Author Topic: Music on TV  (Read 115093 times)

urth

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« Reply #30 on: January 06, 2006, 09:58:44 AM »
Food Network has been using the J. Geils cover of Night Time to promote their prime time schedule lately. Yeesh.
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RGMike

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« Reply #31 on: January 06, 2006, 10:08:30 AM »
Quote from: "urth"
Food Network has been using the J. Geils cover of Night Time to promote their prime time schedule lately. Yeesh.


"I wanna EAT with you... in the night time..."
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RGMike

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« Reply #32 on: January 08, 2006, 11:27:01 AM »
Sundance Channel is showing "If I Should Fall From Grace", the docu about Shane McGowan & the Pogues.  Gawd, he has the worst teeth in the history of dentistry!

But one of the highlights was the video for my & Gaz's beloved "Fairytale of NY" (which I'd never seen -- Matt Dillon as a cop!) interspersed with clips of Shane & Kirsty MacColl doing the song on "Top of the Pops".  Wonderful.  According to their manager, the Pet Shop Boys kept FONY out of the #1 slot, "...but I think even the PSBs would agree that morally, ours was the #1 single that week." LOL!
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Alicat

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« Reply #33 on: January 13, 2006, 10:00:51 PM »
Watching VH1, 40 Freakiest Concert Moments. Cool. Some stuff I never heard about. Never knew Jimi set guitar on fire. Did Jim Morrison really expose himself in Miami?  Some weird shit. Howard Stern flying into a show in an assless gold superhero suit. Fartman. Never knew.
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ggould

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« Reply #34 on: January 14, 2006, 07:28:03 AM »
Quote from: "Alicat"
Watching VH1, 40 Freakiest Concert Moments. Cool. Some stuff I never heard about. Never knew Jimi set guitar on fire. Did Jim Morrison really expose himself in Miami?  Some weird shit. Howard Stern flying into a show in an assless gold superhero suit. Fartman. Never knew.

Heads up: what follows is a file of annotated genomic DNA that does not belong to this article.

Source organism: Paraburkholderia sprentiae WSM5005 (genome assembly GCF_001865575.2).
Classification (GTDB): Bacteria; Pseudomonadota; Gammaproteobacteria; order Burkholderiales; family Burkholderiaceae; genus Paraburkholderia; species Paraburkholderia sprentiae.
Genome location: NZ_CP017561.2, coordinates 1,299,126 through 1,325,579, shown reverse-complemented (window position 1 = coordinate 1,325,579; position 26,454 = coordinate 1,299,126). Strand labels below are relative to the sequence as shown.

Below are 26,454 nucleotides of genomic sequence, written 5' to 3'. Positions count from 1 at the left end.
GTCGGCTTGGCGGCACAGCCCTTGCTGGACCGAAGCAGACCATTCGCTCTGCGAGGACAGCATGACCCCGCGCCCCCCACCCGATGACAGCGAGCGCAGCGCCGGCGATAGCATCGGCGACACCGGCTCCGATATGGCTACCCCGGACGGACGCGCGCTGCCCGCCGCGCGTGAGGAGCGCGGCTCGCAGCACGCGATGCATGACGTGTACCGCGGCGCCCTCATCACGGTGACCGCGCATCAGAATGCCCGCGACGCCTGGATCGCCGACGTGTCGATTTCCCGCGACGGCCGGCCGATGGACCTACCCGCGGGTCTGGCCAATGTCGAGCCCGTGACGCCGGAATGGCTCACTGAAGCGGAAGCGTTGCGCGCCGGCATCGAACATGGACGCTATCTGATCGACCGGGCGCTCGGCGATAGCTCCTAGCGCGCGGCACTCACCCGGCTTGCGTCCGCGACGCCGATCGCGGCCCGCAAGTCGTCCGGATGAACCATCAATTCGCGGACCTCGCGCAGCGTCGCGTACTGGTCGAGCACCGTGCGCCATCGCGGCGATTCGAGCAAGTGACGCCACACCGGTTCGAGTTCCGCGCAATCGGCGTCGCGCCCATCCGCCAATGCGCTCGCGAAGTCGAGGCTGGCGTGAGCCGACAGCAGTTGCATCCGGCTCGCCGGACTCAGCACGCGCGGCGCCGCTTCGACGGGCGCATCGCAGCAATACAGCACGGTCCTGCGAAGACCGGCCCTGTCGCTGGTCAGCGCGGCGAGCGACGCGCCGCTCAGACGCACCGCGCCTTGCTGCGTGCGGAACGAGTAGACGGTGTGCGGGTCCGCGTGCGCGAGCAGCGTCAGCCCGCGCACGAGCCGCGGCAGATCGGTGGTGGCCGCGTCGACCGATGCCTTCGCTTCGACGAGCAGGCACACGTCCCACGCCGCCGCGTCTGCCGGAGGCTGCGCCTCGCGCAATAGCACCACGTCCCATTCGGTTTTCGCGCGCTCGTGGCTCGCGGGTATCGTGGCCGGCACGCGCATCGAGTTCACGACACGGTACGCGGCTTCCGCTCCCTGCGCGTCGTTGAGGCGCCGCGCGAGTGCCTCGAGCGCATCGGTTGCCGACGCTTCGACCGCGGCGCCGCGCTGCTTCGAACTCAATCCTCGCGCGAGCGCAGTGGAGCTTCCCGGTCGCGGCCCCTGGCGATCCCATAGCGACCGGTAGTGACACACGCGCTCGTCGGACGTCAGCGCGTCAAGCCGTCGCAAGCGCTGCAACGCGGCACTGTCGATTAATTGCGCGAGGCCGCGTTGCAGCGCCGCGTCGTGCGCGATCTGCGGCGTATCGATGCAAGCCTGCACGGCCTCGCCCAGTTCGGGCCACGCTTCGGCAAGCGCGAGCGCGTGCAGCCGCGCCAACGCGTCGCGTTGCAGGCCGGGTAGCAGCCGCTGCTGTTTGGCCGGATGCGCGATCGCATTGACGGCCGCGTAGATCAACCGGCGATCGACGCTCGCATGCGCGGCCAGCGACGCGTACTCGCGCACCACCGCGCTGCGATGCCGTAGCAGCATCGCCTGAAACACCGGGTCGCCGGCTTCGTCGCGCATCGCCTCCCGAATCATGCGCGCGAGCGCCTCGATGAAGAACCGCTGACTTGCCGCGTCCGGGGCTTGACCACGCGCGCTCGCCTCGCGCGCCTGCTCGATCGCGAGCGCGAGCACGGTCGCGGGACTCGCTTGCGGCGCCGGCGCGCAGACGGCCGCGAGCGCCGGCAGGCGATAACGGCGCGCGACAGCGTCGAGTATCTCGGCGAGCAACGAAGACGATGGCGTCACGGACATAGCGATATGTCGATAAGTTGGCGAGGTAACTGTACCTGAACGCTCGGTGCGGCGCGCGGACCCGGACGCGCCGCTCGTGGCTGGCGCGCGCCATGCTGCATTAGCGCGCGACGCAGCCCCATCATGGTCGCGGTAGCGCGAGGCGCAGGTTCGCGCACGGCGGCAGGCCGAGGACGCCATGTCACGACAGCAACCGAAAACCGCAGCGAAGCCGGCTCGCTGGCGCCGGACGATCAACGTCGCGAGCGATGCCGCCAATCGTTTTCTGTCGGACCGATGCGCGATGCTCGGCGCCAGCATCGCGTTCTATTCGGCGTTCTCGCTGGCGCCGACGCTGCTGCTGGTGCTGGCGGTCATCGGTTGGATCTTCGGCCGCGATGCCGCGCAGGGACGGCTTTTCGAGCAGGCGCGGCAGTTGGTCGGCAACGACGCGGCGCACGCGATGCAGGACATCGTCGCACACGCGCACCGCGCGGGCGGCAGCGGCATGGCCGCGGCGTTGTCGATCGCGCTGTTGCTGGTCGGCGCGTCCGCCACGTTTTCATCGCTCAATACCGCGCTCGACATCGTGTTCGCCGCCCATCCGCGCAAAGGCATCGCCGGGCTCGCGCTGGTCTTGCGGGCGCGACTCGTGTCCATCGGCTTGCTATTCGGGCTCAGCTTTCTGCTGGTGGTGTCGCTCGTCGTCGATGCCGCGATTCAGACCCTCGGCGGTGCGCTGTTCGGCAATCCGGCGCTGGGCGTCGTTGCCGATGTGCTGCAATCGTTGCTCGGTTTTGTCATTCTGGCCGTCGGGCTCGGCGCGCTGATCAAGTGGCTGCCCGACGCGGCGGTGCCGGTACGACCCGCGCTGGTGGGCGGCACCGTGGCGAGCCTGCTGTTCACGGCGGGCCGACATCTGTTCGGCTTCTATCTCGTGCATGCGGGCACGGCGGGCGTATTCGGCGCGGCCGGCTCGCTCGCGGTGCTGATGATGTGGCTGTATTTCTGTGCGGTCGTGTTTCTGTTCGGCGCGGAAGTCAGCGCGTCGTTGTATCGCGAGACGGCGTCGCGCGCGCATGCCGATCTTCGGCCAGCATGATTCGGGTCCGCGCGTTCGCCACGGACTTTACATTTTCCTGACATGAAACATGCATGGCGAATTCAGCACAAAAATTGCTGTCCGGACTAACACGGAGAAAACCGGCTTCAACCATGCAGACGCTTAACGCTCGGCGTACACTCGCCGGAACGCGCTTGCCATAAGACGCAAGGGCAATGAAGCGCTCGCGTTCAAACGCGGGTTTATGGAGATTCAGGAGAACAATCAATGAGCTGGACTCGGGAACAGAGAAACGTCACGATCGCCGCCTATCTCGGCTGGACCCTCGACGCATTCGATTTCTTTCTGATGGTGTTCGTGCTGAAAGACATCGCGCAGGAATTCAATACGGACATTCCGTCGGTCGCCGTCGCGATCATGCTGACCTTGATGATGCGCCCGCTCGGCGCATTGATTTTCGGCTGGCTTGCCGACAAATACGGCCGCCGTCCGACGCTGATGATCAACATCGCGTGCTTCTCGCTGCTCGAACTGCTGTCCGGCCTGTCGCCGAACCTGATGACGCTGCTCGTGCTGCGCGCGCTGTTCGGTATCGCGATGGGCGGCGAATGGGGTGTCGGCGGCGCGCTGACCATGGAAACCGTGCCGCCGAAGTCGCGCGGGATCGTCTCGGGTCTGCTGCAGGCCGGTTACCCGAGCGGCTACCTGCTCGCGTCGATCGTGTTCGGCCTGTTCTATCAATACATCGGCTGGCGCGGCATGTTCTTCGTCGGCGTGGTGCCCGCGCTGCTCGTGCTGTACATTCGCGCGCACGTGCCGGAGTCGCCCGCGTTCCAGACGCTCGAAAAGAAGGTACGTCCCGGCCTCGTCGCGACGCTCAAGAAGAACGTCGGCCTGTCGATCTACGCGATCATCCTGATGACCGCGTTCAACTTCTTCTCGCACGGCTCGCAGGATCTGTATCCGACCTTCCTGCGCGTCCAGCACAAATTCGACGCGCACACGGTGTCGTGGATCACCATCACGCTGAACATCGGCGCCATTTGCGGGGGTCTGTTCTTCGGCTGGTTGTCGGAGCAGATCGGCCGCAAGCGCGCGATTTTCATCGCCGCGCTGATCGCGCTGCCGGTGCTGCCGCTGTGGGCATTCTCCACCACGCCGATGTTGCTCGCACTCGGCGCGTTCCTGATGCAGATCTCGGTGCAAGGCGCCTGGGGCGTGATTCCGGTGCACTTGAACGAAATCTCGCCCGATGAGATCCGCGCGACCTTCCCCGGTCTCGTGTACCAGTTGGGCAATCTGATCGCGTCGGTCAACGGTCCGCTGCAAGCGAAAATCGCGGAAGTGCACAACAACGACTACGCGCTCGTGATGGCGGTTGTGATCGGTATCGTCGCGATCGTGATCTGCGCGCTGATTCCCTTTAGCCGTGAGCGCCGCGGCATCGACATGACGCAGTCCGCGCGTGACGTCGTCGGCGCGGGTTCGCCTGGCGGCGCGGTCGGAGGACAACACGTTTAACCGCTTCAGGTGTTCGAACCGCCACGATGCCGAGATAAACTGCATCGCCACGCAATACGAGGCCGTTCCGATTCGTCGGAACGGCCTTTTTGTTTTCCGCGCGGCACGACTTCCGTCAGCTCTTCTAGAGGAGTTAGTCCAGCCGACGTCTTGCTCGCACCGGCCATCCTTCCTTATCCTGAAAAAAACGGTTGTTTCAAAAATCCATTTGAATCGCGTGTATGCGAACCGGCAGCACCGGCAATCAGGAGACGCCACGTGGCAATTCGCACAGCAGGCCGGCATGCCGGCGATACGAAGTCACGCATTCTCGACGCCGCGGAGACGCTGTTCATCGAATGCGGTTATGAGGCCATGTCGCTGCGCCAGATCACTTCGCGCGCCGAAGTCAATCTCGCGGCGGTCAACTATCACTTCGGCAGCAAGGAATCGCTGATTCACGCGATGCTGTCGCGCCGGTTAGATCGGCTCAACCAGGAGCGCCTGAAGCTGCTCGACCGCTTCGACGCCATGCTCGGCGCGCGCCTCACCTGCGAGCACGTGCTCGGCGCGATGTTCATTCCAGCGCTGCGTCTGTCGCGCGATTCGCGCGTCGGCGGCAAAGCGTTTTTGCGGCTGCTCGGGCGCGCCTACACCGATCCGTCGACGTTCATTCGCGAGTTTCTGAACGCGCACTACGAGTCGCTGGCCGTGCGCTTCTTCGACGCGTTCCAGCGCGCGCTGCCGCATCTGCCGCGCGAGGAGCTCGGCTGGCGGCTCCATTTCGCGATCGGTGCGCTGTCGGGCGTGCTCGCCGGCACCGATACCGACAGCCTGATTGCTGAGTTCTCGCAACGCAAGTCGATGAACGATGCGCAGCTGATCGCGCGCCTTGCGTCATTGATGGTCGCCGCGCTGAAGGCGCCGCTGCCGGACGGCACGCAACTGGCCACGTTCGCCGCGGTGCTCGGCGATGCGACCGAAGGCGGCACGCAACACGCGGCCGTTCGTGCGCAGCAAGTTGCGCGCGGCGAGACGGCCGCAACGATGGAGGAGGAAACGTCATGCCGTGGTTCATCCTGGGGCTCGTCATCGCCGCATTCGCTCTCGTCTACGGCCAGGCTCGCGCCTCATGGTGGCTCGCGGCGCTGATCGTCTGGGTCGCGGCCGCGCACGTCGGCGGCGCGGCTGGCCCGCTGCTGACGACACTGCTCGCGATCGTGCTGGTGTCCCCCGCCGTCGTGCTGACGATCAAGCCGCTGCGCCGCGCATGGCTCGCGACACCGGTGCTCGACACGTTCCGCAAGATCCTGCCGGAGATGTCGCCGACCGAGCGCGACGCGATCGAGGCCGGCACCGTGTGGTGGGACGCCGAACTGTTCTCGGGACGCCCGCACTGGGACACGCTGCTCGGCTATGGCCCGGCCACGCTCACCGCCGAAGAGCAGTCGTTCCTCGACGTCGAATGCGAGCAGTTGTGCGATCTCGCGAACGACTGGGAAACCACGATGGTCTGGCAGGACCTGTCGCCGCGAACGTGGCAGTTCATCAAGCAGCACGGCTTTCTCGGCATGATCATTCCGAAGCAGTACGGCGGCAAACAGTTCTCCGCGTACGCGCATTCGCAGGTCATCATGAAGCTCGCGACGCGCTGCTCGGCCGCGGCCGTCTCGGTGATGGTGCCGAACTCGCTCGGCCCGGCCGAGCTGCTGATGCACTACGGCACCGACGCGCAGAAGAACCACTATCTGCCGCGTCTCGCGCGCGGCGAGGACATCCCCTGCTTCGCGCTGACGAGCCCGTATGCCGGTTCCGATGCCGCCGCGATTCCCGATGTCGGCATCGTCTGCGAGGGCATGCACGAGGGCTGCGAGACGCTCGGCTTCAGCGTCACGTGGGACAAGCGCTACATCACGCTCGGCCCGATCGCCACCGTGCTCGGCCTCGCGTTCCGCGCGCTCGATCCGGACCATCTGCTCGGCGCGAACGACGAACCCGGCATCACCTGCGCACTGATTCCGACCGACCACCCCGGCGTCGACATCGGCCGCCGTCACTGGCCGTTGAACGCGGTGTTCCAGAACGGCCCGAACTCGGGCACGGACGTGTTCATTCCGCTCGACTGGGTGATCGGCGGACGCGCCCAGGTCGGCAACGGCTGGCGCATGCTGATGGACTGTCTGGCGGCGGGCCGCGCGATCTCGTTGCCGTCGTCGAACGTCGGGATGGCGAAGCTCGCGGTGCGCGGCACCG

if you like Hendrix, rent the Monterey Pop DVD and watch the whole concert.  This was his first US show, and it blew minds big time.
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Gazoo

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« Reply #35 on: January 14, 2006, 09:16:50 PM »
I just watched Death Cab For Cutie perform "Soul Meets Body" on Saturday Night Live.  Phe-fucking-nominal.  I thought the album was nice enough without being especially special -- certainly not as touching as their previous, Transatlanticism (gorgeous album cover on that, too) -- but they're far more passionate live than I would have expected, and their attention to craft comes through.

Are they getting any KFOG love?  Any love from other clubbers?
“The choir of children sing their song.  They've practiced all year long.  Ding dong.  Ding dong.  Ding dong.”

ggould

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« Reply #36 on: January 14, 2006, 09:36:46 PM »
Quote from: "Gazoo"
I just watched Death Cab For Cutie perform "Soul Meets Body" on Saturday Night Live.  Phe-fucking-nominal.  I thought the album was nice enough without being especially special -- certainly not as touching as their previous, Transatlanticism (gorgeous album cover on that, too) -- but they're far more passionate live than I would have expected, and their attention to craft comes through.

Are they getting any KFOG love?  Any love from other clubbers?

My son was into them a while ago, before they were big.  You know, once a band is popular, they lose a certain appeal!
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RGMike

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« Reply #37 on: January 14, 2006, 10:14:53 PM »
Quote from: "Gazoo"
I just watched Death Cab For Cutie perform "Soul Meets Body" on Saturday Night Live.  Phe-fucking-nominal.  I thought the album was nice enough without being especially special -- certainly not as touching as their previous, Transatlanticism (gorgeous album cover on that, too) -- but they're far more passionate live than I would have expected, and their attention to craft comes through.

Are they getting any KFOG love?  Any love from other clubbers?


"Soul Meets Body" is in ridiculously heavy KFOG rotation. To me it's just another Coldplay soundalike (and thus I assume it's not typical of the rest of the album?).
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Gazoo

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« Reply #38 on: January 14, 2006, 10:56:24 PM »
Quote from: "RGMike"
Quote from: "Gazoo"
I just watched Death Cab For Cutie perform "Soul Meets Body" on Saturday Night Live.  Phe-fucking-nominal.  I thought the album was nice enough without being especially special -- certainly not as touching as their previous, Transatlanticism (gorgeous album cover on that, too) -- but they're far more passionate live than I would have expected, and their attention to craft comes through.

Are they getting any KFOG love?  Any love from other clubbers?


"Soul Meets Body" is in ridiculously heavy KFOG rotation. To me it's just another Coldplay soundalike (and thus I assume it's not typical of the rest of the album?).


They're cut from the same cloth; and SMB is indeed typical of the rest of the album.

But WHOA did I just have a discovery tonight: a Charlie Rich demo of "Feel Like Going Home."  Amazing stuff.  I had no idea how much complexity there was to his voice, jazz leanings and hints of Levi Stubbs amidst the country and pop.  Must discover more.